Might this be another avenue for the music industry to earn revenue?

It's not totally straightforward, since if one of my videos becomes a viral sensation (unlikely) then those digital advertising pennies that YouTube currently generates on a pre-roll could be earning many more dollars than my paltry tenner. But I'm sure there's a workaround.

Of course, I could certainly go down a different route and use rights-free music from the sizeable array of companies that either give it away or licence it. But that's a great deal more work. I'm almost certainly unfamiliar with all the music available, and that leaves me with a lot of work to find an appropriate track.

Occassionally bands and artists will run competitions for fans to make videos. Sigor Ros is doing precisely that at the moment.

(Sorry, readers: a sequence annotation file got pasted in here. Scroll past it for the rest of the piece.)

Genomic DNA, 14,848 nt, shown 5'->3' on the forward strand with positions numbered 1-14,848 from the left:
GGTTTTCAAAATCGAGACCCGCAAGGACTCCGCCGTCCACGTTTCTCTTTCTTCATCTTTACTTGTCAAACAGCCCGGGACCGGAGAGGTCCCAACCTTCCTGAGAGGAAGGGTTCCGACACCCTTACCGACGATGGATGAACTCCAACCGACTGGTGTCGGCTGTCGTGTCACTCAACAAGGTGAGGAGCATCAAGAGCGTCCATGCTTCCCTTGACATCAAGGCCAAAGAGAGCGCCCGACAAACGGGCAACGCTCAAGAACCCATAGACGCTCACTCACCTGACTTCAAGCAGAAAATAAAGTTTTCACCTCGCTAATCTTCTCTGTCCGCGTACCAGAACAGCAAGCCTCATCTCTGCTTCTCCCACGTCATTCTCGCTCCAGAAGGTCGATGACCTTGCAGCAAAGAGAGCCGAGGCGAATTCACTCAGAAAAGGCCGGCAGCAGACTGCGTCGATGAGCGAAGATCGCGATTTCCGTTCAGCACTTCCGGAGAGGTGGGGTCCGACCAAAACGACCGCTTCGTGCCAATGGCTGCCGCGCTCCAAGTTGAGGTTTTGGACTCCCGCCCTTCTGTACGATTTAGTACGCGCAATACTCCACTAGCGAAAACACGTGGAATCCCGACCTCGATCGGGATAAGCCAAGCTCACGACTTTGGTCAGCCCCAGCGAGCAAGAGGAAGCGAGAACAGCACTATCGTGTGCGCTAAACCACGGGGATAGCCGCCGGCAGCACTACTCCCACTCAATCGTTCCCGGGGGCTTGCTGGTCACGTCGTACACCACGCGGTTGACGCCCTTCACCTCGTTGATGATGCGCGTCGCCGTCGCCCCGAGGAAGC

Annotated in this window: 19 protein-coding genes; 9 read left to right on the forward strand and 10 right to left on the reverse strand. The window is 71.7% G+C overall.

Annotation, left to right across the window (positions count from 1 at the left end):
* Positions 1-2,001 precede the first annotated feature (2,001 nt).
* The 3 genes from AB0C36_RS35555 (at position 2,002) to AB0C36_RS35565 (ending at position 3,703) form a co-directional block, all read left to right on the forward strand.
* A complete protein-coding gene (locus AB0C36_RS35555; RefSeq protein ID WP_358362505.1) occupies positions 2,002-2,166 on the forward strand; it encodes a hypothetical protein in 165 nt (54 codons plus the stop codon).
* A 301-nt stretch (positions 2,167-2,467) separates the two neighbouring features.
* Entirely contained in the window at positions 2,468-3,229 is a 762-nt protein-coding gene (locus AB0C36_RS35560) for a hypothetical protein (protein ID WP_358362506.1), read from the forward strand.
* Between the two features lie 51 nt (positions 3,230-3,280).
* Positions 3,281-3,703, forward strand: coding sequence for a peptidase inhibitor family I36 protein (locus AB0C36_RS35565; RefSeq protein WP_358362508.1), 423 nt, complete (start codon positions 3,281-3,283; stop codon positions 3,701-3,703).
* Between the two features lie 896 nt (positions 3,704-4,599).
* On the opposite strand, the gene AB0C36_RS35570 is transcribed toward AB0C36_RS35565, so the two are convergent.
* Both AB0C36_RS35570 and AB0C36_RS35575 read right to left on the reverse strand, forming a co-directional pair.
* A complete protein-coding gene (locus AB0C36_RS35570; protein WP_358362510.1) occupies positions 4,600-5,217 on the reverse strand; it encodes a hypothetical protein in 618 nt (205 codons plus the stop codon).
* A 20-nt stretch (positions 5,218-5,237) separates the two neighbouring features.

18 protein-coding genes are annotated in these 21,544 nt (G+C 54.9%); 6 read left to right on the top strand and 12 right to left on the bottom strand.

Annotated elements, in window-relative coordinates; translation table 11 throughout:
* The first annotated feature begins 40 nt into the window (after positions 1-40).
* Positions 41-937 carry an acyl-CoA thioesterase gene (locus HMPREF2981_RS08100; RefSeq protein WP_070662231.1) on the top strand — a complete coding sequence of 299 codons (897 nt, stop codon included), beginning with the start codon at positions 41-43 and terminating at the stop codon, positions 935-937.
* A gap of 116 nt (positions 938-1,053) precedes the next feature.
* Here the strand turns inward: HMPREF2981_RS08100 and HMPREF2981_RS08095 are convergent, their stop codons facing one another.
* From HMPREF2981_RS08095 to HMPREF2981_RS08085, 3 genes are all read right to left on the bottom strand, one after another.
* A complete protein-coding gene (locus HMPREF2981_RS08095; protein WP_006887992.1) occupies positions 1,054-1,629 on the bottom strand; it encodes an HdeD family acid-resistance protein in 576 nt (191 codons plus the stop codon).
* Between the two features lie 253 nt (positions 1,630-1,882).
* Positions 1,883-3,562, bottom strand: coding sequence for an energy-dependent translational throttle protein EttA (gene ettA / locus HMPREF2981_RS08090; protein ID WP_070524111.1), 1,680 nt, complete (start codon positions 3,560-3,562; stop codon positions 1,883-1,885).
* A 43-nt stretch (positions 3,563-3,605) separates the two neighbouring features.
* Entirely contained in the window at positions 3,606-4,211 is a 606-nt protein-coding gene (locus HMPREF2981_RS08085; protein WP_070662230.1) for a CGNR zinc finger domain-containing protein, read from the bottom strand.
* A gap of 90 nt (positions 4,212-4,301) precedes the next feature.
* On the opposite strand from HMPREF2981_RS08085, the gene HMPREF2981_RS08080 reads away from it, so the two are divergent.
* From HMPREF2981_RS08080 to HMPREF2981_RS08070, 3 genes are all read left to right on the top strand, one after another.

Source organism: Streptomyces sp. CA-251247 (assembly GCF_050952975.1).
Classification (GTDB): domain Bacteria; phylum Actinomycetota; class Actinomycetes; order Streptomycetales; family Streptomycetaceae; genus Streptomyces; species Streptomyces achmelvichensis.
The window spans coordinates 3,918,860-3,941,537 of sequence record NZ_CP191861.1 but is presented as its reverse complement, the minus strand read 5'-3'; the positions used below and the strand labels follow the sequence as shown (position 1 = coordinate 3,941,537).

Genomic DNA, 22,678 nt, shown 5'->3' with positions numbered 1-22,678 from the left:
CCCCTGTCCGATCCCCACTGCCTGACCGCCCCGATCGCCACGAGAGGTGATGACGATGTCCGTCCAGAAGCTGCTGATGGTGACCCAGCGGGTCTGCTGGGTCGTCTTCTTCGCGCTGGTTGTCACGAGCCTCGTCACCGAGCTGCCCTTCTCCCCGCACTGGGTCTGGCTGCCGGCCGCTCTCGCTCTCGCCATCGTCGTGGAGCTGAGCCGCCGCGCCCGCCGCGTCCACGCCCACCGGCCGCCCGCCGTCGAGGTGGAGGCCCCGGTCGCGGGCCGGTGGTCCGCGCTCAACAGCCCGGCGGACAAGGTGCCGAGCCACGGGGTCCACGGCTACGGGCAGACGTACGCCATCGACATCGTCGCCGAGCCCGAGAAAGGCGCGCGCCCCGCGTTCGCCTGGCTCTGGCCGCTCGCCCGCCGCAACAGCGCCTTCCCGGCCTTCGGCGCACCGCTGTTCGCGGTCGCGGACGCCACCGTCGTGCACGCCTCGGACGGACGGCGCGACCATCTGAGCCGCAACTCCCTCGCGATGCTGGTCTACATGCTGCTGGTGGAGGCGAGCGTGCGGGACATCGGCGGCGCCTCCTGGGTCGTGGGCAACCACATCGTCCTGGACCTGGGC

But is there a legal, "affordable" way for me to licence a music track for a non-commercial online environment?

Holiday Video

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While I was on holiday recently, I made a short film...

It's a Super 8 film shot on the island of Syros. The camera is a Canon 318M, and the music is from the film Le Mépris and is composed by Georges Delerue.

The camera's filter was misbehaving so I've colour corrected a bit. The zooming isn't smooth, which is a shame, and is generally due to sloppy camera work from me. And I've used cutting to the sun a bit too much - less is more.

Other than that, I was already imagining which music I'd edit this to while I was out there. And the Super 8 does make you think that this holiday took place 30 or 40 years ago rather than last month.

London to Brighton 2010

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I've got a few videos saved up that I've not edited or posted. So I thought I'd work through the backlog!